The Washington Post is reporting on two recent studies published in Environmental Health which found that "almost half of tested samples of commercial high-fructose corn syrup (HFCS) contained mercury, which was also found in nearly a third of 55 popular brand-name food and beverage products where HFCS is the first- or second-highest labeled ingredient."
This is particularly problematic given the high amount of high fructose corn syrup consumed by the average child, teenager, and adult in the United States -- 12 daily teaspoons on average!
Adding to the controversy are rumblings that the lead author of one study alerted the Food & Drug Administration about this situation several years ago but, for reasons not disclosed by her, these findings were apparently not taken very seriously.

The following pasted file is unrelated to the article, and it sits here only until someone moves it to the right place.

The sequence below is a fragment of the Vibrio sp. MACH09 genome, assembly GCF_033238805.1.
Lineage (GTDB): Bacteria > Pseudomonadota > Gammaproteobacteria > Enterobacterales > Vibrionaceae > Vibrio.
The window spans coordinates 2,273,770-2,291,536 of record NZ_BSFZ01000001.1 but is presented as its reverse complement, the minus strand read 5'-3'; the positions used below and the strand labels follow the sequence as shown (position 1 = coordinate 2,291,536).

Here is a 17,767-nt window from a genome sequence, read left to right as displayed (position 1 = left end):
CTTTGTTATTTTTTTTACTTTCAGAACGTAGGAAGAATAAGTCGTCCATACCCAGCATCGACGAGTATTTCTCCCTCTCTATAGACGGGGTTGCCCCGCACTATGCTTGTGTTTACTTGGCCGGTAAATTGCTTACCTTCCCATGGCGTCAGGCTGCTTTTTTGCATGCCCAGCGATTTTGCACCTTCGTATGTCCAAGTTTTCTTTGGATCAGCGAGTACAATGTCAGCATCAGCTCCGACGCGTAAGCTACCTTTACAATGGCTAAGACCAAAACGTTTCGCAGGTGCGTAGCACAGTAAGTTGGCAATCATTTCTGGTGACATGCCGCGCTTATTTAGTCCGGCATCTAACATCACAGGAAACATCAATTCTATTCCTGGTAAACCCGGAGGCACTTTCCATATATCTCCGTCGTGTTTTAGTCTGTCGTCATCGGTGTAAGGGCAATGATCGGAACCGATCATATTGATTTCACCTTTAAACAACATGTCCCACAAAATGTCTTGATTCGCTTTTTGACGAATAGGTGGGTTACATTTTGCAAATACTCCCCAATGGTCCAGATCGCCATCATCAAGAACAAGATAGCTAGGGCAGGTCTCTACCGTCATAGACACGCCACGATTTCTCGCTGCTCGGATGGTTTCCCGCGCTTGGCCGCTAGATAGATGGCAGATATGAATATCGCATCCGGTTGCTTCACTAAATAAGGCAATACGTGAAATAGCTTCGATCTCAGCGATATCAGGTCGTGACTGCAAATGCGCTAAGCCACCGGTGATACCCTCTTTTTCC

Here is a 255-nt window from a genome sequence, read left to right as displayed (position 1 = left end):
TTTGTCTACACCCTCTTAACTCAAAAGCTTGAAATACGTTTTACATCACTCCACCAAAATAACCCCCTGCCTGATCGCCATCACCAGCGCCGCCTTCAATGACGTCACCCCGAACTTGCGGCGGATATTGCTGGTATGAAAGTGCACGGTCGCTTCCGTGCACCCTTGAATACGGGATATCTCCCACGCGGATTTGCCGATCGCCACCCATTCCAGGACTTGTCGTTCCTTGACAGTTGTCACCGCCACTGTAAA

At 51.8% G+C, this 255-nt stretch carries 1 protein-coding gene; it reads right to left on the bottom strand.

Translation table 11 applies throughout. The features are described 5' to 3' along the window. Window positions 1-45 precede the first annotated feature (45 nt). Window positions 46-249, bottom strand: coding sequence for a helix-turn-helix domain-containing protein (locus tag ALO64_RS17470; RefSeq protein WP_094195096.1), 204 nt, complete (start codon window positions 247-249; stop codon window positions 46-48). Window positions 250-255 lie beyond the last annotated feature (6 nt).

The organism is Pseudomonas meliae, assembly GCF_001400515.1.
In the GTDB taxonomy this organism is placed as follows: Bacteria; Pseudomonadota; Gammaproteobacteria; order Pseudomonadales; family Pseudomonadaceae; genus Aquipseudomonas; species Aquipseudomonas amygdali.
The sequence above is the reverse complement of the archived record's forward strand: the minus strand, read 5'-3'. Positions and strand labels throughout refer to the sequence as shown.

The Institute for Agriculture and Trade Policy -- which participated in both studies -- is actively pushing for immediate changes in manufacturing that would not taint high fructose corn syrup with the infamous heavy metal.
Yet another bullet point for the ever-expanding "important issues in food safety" list...
And, more importantly, even more of a reason to limit the amount of processed, nutritionally inferior food (which is usually laden with added sugars, mainly in the form of high fructose corn syrup.)
PS: Thank you to reader Dennise O'Grady for providing me with the second link in this post.